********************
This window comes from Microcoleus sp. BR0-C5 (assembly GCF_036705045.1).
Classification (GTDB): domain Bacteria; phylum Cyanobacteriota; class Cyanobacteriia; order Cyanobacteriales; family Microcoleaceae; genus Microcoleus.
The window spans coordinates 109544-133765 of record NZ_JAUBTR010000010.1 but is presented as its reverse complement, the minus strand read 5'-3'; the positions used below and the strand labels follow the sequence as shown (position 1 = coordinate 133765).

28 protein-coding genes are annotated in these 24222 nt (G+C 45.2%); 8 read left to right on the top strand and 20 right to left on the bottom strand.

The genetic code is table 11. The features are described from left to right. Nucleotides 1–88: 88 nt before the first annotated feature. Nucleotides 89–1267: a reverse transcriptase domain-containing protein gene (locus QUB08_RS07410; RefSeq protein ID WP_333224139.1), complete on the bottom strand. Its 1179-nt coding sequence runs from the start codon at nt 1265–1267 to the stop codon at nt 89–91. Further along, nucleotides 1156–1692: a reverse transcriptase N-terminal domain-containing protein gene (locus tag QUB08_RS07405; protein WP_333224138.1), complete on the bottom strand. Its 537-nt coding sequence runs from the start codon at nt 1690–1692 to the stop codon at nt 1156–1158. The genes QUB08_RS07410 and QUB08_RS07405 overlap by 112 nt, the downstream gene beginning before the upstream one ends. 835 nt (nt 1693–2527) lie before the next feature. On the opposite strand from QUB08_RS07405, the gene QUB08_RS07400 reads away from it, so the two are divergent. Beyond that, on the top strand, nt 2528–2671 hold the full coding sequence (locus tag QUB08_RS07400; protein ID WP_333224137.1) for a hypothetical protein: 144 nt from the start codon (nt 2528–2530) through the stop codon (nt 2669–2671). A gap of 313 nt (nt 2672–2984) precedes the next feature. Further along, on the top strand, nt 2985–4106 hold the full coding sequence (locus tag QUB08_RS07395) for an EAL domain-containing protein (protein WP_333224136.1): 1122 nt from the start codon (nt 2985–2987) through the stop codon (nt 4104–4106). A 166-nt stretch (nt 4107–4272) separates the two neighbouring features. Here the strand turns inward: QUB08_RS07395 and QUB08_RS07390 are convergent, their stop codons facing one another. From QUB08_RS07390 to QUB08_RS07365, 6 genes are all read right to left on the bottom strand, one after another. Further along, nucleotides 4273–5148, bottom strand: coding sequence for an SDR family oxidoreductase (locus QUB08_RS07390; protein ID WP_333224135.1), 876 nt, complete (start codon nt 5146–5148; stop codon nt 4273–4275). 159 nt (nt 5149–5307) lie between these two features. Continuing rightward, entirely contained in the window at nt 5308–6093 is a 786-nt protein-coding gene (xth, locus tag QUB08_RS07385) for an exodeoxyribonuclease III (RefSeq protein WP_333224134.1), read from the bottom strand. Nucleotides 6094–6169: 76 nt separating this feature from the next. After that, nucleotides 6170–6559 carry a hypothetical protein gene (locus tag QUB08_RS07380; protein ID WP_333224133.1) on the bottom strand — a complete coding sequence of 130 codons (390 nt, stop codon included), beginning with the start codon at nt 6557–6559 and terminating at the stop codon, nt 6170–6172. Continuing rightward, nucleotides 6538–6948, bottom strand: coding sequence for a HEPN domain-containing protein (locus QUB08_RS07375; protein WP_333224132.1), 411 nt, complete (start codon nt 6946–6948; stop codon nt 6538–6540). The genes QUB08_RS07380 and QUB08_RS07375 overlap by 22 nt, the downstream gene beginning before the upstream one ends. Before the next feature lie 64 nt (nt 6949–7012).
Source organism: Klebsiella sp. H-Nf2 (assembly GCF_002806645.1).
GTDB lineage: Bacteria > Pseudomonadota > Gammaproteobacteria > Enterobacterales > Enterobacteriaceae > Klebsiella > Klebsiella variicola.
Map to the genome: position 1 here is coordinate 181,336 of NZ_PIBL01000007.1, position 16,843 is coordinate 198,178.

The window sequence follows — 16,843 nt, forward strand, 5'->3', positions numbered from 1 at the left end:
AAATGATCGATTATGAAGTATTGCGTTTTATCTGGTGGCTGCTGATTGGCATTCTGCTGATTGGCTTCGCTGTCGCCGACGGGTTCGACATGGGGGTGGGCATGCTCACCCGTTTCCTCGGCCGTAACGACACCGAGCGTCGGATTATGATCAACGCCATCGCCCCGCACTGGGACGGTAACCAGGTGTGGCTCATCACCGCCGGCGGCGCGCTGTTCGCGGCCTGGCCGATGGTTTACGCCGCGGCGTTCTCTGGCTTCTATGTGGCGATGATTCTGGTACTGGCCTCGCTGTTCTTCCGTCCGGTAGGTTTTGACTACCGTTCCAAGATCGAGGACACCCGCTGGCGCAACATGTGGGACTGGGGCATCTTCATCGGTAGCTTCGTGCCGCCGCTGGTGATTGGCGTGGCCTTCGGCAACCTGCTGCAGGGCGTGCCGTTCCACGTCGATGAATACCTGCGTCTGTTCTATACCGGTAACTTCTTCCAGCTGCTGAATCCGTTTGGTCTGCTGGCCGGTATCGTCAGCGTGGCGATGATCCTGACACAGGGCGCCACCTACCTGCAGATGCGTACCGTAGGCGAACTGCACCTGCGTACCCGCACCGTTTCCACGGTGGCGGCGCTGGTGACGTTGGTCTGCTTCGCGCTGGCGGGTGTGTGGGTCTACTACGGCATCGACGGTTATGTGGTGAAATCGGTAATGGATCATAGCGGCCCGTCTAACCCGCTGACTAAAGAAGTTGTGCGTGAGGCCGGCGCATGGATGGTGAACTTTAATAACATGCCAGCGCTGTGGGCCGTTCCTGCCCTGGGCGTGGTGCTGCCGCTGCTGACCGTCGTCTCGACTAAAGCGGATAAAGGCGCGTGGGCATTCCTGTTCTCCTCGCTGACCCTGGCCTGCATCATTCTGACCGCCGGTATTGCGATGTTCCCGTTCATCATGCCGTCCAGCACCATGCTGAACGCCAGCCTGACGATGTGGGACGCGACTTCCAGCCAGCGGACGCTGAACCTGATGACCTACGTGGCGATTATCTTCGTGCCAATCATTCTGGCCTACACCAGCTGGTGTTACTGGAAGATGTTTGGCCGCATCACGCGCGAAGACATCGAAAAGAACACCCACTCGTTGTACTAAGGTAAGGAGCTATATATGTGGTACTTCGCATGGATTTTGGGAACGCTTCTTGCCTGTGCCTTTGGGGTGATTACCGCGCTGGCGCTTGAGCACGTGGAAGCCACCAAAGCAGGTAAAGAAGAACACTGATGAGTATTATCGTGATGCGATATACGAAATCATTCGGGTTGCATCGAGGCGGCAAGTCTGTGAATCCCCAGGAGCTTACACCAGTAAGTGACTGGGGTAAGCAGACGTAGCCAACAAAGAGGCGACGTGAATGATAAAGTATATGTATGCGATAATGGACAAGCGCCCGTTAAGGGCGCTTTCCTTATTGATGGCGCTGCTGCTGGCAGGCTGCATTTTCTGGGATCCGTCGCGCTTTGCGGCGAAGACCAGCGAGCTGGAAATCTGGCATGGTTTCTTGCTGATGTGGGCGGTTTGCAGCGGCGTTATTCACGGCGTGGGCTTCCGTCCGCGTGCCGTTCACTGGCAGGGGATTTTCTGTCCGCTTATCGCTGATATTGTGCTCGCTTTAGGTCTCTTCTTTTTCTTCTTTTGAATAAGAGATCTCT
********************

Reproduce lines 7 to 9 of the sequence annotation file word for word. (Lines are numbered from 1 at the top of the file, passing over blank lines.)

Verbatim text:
GTDB lineage: Bacteria > Pseudomonadota > Gammaproteobacteria > Enterobacterales > Enterobacteriaceae > Klebsiella > Klebsiella variicola.
Map to the genome: position 1 here is coordinate 181,336 of NZ_PIBL01000007.1, position 16,843 is coordinate 198,178.

The window sequence follows — 16,843 nt, forward strand, 5'->3', positions numbered from 1 at the left end: